On Earth, viable microorganisms are found in clouds…


This Japanese probe is only a climate-observing probe, so I doubt it has the necessary equipment to be able to specifically study the question of life in the clouds, but I think it could give us a better understanding as to what compounds and elements make up the atmosphere, and perhaps a hint why those compounds and elements exist -- whether through non-biological processes or not.



[edit on 8/18/2010 by Soylent Green Is People]



posted on Aug, 18 2010 @ 11:08 AM
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reply to post by Soylent Green Is People
 


If all goes well we could get a lot of interesting data from this but me personally not got much of a scientific mind so its the images i want to see.

At least we don't have long to wait so lets hope the mission is successful.

Thankyou



posted on Aug, 18 2010 @ 12:58 PM
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reply to post by mars1
 

You're welcome! Cool thread


Venus is covered with a thick blanket of clouds, so I don't think there will be any "traditional" images of the surface (no surface images in "visible light"). The link says the Japanese probe does have an infrared camera, so I suspect we may get some infrared images of the surface, but I don't think these will be the same type of hi-res "visible light" images we are used to seeing -- such as the pictures of Mars from the Mars Reconnaissance Orbiter.

Back in the 1990s, NASA sent the Magellan Probe to Venus. Magellan had an instrument that could pierce through the clouds to collect Radar data. Computers then took this Radar Data and turned it into visible images, as seen in the links below:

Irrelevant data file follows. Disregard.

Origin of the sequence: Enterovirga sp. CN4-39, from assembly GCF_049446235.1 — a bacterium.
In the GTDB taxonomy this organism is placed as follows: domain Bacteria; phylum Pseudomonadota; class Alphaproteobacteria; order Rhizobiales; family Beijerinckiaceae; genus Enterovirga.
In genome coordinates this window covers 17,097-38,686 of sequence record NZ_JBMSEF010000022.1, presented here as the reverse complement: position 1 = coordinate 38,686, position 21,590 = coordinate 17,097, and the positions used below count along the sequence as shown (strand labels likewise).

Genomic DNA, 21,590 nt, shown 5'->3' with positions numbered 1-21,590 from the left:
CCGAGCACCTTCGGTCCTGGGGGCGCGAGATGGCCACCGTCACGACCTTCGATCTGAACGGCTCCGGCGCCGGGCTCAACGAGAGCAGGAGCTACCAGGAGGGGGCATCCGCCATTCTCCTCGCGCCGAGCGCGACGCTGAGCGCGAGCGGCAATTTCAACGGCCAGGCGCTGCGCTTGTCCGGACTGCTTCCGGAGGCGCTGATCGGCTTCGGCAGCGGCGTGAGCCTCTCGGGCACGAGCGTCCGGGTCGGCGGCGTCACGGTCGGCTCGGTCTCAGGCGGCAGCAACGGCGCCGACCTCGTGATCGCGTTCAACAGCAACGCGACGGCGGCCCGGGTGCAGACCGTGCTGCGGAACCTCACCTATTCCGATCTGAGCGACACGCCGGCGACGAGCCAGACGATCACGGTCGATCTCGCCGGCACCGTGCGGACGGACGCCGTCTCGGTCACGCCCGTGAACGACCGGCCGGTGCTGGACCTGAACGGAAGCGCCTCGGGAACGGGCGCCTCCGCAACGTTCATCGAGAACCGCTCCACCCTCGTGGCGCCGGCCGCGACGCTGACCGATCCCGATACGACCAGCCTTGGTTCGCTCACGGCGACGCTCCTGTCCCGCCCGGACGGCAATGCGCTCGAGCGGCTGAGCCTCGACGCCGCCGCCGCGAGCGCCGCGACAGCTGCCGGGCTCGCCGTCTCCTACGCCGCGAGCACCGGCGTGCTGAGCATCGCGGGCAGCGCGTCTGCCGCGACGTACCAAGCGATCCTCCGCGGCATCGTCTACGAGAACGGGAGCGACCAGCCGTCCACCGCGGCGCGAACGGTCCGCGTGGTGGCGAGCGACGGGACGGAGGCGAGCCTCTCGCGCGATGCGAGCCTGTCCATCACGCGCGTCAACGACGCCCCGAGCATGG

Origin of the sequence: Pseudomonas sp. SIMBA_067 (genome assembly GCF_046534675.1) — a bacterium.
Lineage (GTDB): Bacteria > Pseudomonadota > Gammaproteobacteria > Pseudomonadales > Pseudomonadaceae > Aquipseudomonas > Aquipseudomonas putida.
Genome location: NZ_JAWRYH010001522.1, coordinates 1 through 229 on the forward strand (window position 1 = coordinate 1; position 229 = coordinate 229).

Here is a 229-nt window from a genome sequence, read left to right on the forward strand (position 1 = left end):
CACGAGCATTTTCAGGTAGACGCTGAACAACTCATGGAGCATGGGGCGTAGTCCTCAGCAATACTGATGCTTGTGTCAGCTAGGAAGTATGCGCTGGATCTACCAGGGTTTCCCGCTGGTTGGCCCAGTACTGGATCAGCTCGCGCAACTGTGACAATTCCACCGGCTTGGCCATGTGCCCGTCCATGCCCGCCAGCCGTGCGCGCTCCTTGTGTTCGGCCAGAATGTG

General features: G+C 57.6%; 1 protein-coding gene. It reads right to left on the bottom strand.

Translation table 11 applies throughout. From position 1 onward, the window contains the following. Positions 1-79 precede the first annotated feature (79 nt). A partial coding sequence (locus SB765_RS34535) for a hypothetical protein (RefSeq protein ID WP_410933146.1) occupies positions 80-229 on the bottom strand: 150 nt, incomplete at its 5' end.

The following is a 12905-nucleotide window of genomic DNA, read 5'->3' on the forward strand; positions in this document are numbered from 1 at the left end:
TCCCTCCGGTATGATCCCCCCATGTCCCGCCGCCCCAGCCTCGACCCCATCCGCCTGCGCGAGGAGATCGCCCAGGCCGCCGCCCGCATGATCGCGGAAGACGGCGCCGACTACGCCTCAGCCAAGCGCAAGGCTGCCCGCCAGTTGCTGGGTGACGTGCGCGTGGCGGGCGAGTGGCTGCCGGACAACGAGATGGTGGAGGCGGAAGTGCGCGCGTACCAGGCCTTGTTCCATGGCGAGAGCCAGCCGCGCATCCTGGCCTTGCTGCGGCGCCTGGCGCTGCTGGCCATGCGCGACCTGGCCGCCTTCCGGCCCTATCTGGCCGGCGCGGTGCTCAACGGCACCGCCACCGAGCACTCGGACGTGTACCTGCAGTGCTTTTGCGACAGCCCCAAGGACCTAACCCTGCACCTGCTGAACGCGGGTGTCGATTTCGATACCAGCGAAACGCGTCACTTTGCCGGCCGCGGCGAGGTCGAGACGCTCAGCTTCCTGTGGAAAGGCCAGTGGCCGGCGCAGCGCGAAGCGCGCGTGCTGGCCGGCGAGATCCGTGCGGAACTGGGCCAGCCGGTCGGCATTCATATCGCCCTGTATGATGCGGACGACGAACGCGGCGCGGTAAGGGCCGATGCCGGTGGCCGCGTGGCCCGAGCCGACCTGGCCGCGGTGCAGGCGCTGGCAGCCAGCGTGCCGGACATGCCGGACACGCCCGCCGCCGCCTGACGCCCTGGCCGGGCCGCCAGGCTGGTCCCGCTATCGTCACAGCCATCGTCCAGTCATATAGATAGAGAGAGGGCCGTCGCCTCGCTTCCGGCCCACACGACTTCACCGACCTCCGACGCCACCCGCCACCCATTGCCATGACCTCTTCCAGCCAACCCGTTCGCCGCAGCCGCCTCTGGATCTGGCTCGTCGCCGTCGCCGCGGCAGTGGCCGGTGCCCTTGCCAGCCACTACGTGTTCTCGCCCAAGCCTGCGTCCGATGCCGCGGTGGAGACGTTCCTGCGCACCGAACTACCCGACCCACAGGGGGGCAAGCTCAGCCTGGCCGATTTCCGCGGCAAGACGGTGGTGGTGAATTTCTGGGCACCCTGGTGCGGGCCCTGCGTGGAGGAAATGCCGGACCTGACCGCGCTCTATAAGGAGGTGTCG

Magellan Radar Images of Venus
More Magellan Radar Images of Venus




[edit on 8/18/2010 by Soylent Green Is People]



posted on Aug, 18 2010 @ 02:45 PM
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reply to post by Soylent Green Is People
 


Thanks for the links and you made a good point there about infrared images.
But i suppose anything is better than nothing and thanks again for the links.

Thankyou



posted on Aug, 18 2010 @ 10:02 PM
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reply to post by mars1
 


there moon mission i was excited about this at one point and not many images came out and the ones that did just did not look right.

Compared to what?

The NASA pictures of the moon you think are also faked?

The pictures of the moon you took at home through your 88-inch reflecting telescope?

The sets from 2001: A Space Odyssey?




[edit on 18/8/10 by Astyanax]



posted on Aug, 19 2010 @ 04:45 AM
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reply to post by Astyanax
 


I don't know what you are getting at i never said they was fake


I said they did not look right maybe that's because they were images from HD video but i never said FAKE.

Thankyou